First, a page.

I think the SV community touched on some elements of this when we were discussing Is fantasy easier to write than science fiction?
It seems that for many of the authors, it comes down to what the definition of Science Fiction is. For most of them it comes down to either a view through their own sub-genre, as The Master commented, or through the eye of someone who's actually read a lot of Science Fiction.
Far off planets, future timelines, and three-eyed aliens don't necessarily make something Science Fiction. However, to your average Joe, that IS Science Fiction. You have to have that stuff in Science Fiction, right?
Most of the authors don't seem to be concerned with the death of Science Fiction as much as the death of GOOD Science Fiction. I think Ursula K Le Guin's comment that "much science fiction is really fantasy in a space suit," seems to resonate among all the authors and myself included. While there is room for the space opera sub genre, there's the fear that it will take over to the point that that's all is left.
If you break it down, you've got science
. A fictional tale that science plays a part in the telling of. Good Science Fiction doesn't need to be set in the future with aliens. Stephen Baxter commented that "...science fiction has - rarely - been about the prediction of a definite future, more about the anxieties and dreams of the present in which it is written" and IMO that's at the core of what good Science Fiction is. Looking at a certain element of today and if not taking it to an extreme, in say a post-apocolyptic nuclear war setting, at least using it as the focus of the story.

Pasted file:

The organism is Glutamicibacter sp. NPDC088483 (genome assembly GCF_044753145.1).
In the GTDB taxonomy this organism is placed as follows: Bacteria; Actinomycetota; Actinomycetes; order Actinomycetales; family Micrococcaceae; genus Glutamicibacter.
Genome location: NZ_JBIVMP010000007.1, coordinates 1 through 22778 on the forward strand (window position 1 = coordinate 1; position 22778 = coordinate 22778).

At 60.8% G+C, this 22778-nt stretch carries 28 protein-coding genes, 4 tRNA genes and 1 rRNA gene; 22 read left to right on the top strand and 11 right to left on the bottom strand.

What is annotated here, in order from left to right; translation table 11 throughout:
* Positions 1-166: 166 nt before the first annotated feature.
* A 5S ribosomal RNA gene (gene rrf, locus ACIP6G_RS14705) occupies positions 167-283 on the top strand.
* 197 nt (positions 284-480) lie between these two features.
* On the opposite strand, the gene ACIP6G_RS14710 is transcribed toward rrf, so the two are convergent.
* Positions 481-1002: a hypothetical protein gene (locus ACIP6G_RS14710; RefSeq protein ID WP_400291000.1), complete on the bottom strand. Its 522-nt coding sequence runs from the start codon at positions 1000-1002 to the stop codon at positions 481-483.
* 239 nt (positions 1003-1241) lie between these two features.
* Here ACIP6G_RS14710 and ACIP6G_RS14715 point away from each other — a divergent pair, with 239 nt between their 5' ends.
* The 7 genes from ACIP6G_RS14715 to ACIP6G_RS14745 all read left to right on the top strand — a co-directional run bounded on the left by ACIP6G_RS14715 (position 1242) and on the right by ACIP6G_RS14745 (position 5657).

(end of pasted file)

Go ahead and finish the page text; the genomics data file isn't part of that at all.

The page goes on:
Science Fiction is fueled by science. As long as science keeps advancing, keeps coming up with new ideas, Science Fiction will always be there. The focus of popularity in the genre may shift from one sub-genre to another, but I don't see Science Fiction ever dying. GOOD Science Fiction...well...it'll always survive in certain mediums. btw, I loved Margaret Atwood's intro paragraph...Is science fiction going out of date? No point asking me - I'm too old - so I had a talk with Randy-at-the-bank, who looks to me to be about 25. (That may mean he's 35: as you get older the young look younger, just as when you're young the old look older. Time is relative. I know that from reading sci-fi.) I knew he was a sci-fi fan because he said he liked Oryx and Crake
(Margaret's latest book.) So as he was setting loose the key I had somehow got stuck in my own safety-deposit box, I asked him what he thought.